Employers have varying views of sleeping while on duty. Some companies have instituted policies to allow employees to take napping breaks during the workday in order to improve productivity while others are strict when dealing with employees who sleep while on duty and use high-tech means, such as video surveillance, to catch their employees who may be sleeping on the job. Those who are caught in violation may face disciplinary action such as suspension or firing.
Some employees sleep, nap, or take a power-nap only during their allotted break time at work. This may or may not be permitted, depending on the employer's policies. Some employers may prohibit sleeping, even during unpaid break time, for various reasons, such as the unprofessional appearance of a sleeping employee, the need for an employee to be available during an emergency, or legal regulations. Employees who may endanger others by sleeping on the job may face more serious consequences, such as legal sanctions. For example, airline pilots risk loss of their licenses.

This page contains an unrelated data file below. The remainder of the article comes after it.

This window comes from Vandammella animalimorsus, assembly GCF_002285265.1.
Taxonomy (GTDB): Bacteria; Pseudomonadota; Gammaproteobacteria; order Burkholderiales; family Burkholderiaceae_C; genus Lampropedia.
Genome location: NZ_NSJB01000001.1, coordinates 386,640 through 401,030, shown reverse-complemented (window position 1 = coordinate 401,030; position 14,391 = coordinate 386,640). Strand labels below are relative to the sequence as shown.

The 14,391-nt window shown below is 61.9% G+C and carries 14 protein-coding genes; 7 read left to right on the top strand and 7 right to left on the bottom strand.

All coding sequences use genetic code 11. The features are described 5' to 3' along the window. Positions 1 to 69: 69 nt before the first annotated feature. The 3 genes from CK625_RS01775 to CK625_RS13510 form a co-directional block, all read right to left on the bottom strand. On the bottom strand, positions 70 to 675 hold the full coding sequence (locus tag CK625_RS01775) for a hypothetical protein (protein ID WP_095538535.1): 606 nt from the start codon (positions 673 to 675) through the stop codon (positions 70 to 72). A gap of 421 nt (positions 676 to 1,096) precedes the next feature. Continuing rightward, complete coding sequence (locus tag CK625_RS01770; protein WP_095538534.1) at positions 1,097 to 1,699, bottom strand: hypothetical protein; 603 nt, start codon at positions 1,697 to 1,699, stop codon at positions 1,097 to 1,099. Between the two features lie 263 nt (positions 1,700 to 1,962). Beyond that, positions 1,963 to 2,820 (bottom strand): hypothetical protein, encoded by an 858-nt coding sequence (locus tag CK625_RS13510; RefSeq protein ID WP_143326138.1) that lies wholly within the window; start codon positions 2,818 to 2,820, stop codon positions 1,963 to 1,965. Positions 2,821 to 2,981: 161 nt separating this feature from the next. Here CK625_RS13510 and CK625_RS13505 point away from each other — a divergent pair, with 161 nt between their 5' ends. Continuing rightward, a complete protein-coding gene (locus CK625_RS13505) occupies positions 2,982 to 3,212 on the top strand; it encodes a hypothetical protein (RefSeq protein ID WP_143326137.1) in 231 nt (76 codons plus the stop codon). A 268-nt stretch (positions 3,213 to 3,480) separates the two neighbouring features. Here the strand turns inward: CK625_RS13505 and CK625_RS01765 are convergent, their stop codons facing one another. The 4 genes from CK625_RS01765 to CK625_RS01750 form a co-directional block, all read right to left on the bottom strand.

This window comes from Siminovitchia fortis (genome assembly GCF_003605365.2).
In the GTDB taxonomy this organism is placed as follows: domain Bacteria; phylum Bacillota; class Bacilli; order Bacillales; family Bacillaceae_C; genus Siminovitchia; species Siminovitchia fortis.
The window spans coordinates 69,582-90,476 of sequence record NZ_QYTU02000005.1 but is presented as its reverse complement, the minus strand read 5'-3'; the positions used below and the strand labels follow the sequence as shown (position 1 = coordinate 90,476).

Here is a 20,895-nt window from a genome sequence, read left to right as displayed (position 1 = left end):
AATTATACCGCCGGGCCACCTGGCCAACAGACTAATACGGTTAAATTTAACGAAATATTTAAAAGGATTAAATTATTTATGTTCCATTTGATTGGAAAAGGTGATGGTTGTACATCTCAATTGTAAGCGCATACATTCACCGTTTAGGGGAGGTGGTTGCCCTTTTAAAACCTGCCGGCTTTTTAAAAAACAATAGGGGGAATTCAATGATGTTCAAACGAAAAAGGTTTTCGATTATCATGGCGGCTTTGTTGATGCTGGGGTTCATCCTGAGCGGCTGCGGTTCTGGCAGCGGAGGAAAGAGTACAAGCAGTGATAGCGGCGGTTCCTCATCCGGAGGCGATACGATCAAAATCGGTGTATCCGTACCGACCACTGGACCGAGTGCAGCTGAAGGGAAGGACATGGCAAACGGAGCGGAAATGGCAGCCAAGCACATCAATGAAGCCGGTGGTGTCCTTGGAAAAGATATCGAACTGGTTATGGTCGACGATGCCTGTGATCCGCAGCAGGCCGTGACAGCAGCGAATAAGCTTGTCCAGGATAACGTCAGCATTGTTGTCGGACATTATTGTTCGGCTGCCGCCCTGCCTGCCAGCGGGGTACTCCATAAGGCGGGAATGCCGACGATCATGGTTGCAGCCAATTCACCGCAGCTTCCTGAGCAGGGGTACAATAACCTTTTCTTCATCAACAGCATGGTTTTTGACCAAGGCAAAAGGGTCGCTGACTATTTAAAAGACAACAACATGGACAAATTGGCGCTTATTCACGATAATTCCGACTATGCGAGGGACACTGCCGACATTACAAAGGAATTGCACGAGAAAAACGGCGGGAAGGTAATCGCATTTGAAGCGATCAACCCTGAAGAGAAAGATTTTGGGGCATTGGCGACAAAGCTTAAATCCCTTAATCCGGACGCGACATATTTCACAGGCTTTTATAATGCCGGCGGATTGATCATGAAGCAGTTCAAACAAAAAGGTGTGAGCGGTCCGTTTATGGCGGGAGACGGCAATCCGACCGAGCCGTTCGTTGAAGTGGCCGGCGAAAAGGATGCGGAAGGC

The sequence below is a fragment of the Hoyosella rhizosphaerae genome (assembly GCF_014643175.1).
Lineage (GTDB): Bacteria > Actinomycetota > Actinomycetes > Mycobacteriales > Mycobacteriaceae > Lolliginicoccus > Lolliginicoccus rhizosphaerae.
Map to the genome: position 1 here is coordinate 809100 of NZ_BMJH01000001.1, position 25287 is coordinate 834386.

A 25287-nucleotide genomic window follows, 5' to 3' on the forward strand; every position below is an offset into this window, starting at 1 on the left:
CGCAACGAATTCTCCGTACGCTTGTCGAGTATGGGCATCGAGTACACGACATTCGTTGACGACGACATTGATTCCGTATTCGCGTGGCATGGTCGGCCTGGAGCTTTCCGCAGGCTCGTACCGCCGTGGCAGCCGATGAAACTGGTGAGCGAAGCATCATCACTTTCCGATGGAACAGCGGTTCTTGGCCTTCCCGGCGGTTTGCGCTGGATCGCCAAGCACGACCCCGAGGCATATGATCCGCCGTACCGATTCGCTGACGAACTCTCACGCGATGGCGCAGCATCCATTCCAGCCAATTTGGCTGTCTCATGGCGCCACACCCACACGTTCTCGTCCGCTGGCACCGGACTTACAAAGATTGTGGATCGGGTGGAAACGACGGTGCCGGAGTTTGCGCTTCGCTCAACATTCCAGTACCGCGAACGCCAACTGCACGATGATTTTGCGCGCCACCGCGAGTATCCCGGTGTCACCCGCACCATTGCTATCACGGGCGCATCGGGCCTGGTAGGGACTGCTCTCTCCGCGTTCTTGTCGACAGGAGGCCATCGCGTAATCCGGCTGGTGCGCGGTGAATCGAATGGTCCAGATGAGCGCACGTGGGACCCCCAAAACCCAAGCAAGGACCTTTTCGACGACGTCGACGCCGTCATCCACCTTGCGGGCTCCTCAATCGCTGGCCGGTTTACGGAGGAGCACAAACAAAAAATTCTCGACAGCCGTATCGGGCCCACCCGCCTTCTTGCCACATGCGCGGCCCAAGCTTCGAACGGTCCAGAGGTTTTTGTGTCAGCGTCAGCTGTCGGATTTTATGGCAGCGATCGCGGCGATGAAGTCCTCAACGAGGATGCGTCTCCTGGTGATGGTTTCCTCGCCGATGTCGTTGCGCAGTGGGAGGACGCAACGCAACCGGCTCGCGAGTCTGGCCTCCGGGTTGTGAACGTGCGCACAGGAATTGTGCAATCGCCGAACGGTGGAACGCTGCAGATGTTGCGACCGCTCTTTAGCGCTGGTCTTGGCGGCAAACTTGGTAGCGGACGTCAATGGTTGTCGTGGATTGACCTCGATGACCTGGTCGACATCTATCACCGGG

In war time in the United States, if a sentry falls asleep on duty, he may face the death penalty under the Uniform Code of Military Justice. During the Korean War, a soldier was sentenced to 10 years of hard labor for falling asleep at his post, but was freed early following a reversal by the Court of Appeals.
Notable incidents 
Airline pilots 
- February 2008 – the pilots on a go! airline flight were suspended during an investigation when it was suspected they fell asleep mid-flight from Honolulu, Hawaii to Hilo, Hawaii, resulting in their overshooting Hilo Airport by 15 miles before turning around to land safely.
- February 2009 – the co-pilot on Colgan Air Flight 3407 was known to be sleep-deprived, which contributed to the fatal crash of the plane.
Air traffic controllers